The people of Eibenthal don’t lock their money in safes, or hide it under the floorboards. Instead they are known for hanging coins and notes in colourful bags from fence posts, waiting for a bread delivery.
The Romanian village has become renowned as an area free of thieves because although the cash could easily be stolen, it never is, euronews.com informs in a feature posted on the website.
Nestled in a dip between hills in Western Romania, Eibenthal is mainly populated by ethnic Czechs. Cut off from the rest of the country by the Danube, its inaccessibility is the key to its charm.
“The car delivering bread comes every two days and I buy 4-5 loaves. I put the exact amount in the bag or I leave a note with how many loaves I want and the driver leaves the change”, says 40-year old Augustina Pospisil.
“We’ve never had problems, not at all, I’ve never heard of money or bread disappearing,” she observes.
“I leave the bag there and I go to work on the field and in the evening, when I come back, I find the bread and the change,” says 75-year-old Stefan Benedict, whose family have lived in Eibenthal for four generations.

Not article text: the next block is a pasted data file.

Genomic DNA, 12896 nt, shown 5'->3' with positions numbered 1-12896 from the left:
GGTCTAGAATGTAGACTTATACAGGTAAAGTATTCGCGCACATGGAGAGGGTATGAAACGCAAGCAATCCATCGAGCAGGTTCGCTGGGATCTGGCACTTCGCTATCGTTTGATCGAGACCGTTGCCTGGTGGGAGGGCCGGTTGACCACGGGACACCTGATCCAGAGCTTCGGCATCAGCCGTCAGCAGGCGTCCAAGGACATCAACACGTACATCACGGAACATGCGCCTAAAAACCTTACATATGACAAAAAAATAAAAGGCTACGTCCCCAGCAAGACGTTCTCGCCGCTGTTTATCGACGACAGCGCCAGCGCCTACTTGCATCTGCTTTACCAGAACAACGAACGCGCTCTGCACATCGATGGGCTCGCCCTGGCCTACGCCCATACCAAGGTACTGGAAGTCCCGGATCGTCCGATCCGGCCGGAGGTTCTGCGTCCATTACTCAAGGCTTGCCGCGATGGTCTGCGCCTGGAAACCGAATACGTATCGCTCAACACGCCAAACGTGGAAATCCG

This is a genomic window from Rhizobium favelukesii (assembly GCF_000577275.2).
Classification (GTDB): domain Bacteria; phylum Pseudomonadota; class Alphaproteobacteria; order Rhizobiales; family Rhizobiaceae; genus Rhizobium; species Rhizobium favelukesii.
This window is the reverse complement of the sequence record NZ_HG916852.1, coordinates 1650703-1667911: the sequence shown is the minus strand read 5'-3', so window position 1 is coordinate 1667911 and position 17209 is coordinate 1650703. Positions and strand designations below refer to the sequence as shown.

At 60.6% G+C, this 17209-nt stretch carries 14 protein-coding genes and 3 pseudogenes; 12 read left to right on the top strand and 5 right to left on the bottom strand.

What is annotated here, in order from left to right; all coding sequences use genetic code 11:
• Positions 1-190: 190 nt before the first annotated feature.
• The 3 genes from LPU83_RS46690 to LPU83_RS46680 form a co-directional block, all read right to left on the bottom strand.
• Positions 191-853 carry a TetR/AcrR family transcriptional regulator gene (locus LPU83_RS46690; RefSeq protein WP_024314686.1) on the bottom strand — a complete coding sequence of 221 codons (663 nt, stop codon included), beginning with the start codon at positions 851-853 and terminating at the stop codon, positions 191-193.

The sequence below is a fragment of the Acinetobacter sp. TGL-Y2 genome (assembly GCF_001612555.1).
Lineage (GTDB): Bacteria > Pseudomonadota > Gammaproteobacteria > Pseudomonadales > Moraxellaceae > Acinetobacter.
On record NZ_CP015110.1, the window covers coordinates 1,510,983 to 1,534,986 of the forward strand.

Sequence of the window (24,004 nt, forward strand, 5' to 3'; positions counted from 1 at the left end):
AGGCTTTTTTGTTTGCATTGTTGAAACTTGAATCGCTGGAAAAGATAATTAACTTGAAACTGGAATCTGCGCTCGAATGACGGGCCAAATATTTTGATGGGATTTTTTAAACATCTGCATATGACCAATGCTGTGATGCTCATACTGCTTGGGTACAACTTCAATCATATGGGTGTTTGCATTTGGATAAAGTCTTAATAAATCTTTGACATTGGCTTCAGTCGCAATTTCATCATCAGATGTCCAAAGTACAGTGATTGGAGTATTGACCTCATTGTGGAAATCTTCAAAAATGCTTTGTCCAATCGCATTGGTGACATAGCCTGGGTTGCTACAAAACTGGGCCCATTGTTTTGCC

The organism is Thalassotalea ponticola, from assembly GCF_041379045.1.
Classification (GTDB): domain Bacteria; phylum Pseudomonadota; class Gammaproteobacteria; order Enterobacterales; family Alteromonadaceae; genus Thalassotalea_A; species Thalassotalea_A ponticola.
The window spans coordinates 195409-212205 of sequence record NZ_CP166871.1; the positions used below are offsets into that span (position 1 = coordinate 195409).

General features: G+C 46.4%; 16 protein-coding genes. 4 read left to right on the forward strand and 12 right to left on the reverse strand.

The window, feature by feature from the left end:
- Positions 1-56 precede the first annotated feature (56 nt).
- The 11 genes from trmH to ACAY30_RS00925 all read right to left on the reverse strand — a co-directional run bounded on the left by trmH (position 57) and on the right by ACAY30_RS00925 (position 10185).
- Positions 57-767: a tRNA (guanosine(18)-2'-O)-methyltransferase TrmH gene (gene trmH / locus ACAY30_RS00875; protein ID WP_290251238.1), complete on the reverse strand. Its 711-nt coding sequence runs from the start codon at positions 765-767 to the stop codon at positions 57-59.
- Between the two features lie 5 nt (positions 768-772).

Benedict says he has no desire to follow his grandsons and other former residents who have moved to the Czech Republic for a less isolated life.
“When people from our village go to work in the Czech Republic, they call them “Romanian Gypsies.” When somebody gets angry here in Romania, they call us the “Czech Gypsies.” It’s like we belong to nobody, neither to Romania, nor to the Czechs,” he observes.
The village’s population of 300 people quadruples each summer when a music festival – Festival Banat – attracts hundreds of visitors from Prague and further afield.